Safety and efficacy of the HVTN 503/Phambili Study of a clade-B-based HIV-1 vaccine in South Africa: A double-blind, randomised, placebo-controlled test-of-concept phase 2b study

Glenda E. Gray*, Mary Allen, Zoe Moodie, Gavin Churchyard, Linda Gail Bekker, Maphoshane Nchabeleng, Koleka Mlisana, Barbara Metch, Guy de Bruyn, Mary H. Latka, Surita Roux, Matsontso Mathebula, Nivashnee Naicker, Constance Ducar, Donald K. Carter, Adrien Puren, Niles Eaton, M. Julie McElrath, Michael Robertson, Lawrence CoreyJames G. Kublin

*Corresponding author for this work

Research output: Contribution to journalArticlepeer-review

258 Citations (Scopus)

Abstract

Background: The MRKAd5 HIV-1 gag/pol/nef subtype B vaccine was designed to elicit T-cell-mediated immune responses capable of providing complete or partial protection from HIV-1 infection or a decrease in viral load after acquisition. We aim to assess the safety and efficacy of the vaccine in South Africa, where the major circulating clade is subtype C. Methods: We did a phase 2b double-blind, randomised test-of-concept study in sexually active HIV-1 seronegative participants at five sites in South Africa. Randomisation was by a computer-generated random number sequence. The vaccine and placebo were given by intramuscular injection on a 0, 1, 6 month schedule. Our coprimary endpoints were a vaccine-induced reduction in HIV-1 acquisition and viral-load setpoint. These endpoints were assessed independently in the modified intention-to-treat (MITT) cohort with two-tailed significance tests stratified by sex. We assessed immunogenicity by interferon-γ ELISPOT in peripheral-blood mononuclear cells. After the lack of efficacy of the MRKAd5 HIV-1 vaccine in the Step study, enrolment and vaccination in our study was halted, treatment allocations were unmasked, and follow-up continued. This study is registered with the South Africa National Health Research Database, number DOH-27-0207-1539, and ClinicalTrials.gov, number NCT00413725. Findings: 801 of a scheduled 3000 participants, of whom 360 (45%) were women, were randomly assigned to receive either vaccine or placebo. 445 participants (56%) had adenovirus serotype 5 (Ad5) titres greater than 200, and 129 men (29%) were circumcised. 34 MITT participants in the vaccine group were diagnosed with HIV-1 (incidence rate 4·54 per 100 person-years) and 28 in the placebo group (3·70 per 100 person-years). There was no evidence of vaccine efficacy; the hazard ratio adjusted for sex was 1·25 (95% CI 0·76-2·05). Vaccine efficacy did not differ by Ad5 titre, sex, age, herpes simplex virus type 2 status, or circumcision. The geometric mean viral-load setpoint was 20 483 copies per mL (n=33) in the vaccine group and 34 032 copies per mL (n=28) in the placebo group (p=0·39). The vaccine elicited interferon-γ-secreting T cells that recognised both clade B (89%) and C (77%) antigens. Interpretation: The MRKAd5 HIV-1 vaccine did not prevent HIV-1 infection or lower viral-load setpoint; however, stopping our trial early probably compromised our ability to draw conclusions. The high incidence rates noted in South Africa highlight the crucial need for intensified efforts to develop an efficacious vaccine. Funding: The US National Institute of Allergy and Infectious Disease and Merck and Co Inc.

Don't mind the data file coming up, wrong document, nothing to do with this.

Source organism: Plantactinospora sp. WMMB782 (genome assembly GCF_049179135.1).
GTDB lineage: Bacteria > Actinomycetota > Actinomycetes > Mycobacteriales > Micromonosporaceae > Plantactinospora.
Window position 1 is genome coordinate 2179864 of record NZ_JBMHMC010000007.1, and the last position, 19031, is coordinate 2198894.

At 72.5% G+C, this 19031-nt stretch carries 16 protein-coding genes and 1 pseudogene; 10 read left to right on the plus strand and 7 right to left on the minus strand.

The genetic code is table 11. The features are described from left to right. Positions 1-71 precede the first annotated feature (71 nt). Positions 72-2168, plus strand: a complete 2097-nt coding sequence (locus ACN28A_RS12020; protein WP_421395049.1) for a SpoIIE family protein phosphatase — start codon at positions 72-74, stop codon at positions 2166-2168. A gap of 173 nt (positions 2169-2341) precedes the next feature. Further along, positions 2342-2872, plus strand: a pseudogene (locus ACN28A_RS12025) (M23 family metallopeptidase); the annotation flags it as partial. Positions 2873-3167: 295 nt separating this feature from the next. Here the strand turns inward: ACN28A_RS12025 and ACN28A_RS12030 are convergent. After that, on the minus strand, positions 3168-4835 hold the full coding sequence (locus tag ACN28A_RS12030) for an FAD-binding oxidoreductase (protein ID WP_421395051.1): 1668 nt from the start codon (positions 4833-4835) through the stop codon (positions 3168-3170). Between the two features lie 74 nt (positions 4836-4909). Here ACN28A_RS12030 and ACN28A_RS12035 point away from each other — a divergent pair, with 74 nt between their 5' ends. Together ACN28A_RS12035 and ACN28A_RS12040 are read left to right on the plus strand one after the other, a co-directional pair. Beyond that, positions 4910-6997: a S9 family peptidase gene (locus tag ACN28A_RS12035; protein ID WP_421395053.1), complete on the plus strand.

Original languageEnglish
Pages (from-to)507-515
Number of pages9
JournalThe Lancet Infectious Diseases
Volume11
Issue number7
DOIs
Publication statusPublished - Jul 2011

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